Learning by doing and embracing complexity
Abby Litchfield and Justin Li
Over the last three weeks, we’ve watched a variety of researchers, students and executives take time away from their day-to-day duties to think bigger at the Ivey Innovation Learning Lab.
Each session started with a goosebump-worthy presentation by Terry Irwin about Transition Design – the focus of the workshop.
Through Irwin’s gripping illustration of COVID in the US, we learned that wicked problems can’t be solved with silver bullets. Instead, they require systems-level solutions, where stakeholders from every discipline and sector come together to understand the complex interconnections and clusters the problems create.
The beauty of the lab, though, was that participants didn’t just learn about the importance of this practice, they learned how to do it through a set of Transitions Design tools provided by Irwin.
Key Solutions Outcomes
What we found particularly fascinating were the common themes among the participating executives about a future world. Some of these ideas included the following.
Early Education about Systems Thinking
Children would learn throughout their education about the interconnections between humans and nature, between deforestation and pandemics, and between different disciplines is essential to solving systems problems. Complexity would be embraced, rather than ignored.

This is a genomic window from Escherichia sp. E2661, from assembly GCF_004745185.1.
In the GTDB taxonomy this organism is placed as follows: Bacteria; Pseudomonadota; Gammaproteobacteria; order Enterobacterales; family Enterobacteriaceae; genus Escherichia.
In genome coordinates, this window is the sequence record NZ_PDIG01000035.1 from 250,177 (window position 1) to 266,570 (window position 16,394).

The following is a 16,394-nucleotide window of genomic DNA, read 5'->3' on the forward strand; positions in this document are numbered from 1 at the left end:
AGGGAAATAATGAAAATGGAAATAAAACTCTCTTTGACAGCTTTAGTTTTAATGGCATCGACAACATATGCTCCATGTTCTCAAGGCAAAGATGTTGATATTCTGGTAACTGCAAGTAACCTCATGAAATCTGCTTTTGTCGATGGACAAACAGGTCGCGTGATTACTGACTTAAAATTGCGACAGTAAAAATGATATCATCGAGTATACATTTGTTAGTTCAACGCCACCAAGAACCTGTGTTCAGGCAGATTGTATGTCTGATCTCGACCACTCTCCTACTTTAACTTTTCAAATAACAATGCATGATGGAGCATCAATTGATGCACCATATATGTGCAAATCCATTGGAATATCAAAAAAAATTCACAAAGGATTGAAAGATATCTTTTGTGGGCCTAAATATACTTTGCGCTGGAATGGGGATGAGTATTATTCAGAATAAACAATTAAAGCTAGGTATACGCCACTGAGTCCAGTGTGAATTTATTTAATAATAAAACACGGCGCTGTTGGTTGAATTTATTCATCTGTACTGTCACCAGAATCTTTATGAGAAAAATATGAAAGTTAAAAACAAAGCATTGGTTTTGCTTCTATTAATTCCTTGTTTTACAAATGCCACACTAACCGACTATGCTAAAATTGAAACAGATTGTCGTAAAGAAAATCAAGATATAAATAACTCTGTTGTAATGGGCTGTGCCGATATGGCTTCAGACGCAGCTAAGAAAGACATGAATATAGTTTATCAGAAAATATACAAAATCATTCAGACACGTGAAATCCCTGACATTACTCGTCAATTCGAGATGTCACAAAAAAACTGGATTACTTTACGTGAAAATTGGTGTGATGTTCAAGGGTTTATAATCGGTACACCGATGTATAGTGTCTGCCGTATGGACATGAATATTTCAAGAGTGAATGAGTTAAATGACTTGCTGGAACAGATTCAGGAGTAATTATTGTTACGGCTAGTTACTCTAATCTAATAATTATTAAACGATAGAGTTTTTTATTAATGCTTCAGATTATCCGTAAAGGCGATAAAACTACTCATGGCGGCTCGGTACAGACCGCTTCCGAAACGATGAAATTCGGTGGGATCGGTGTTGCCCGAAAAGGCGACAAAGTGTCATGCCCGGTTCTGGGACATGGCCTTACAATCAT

Open-source information was consistently mentioned as a potential solution to problems including lagging innovation, declining trust in institutions, and the general need to better collaborate to solve problems.
The Future of Work
Despite limitless uncertainty, there was a general sense of excitement about what the future of work could mean. Particularly, people discussed deepening roots in communities – emphasizing relationships with neighbours, homes, and small businesses.
Building a Community
The obvious outcome of these sessions for executives is the deeper understanding of Canada’s most complex problems, and how their company fits into them. But, by the third session, it was clear that another benefit had manifested: a supportive community of others striving for similar goals.
For students just entering this community, the opportunity to see it begin to unfold in front of us sent an encouraging message about what’s to come.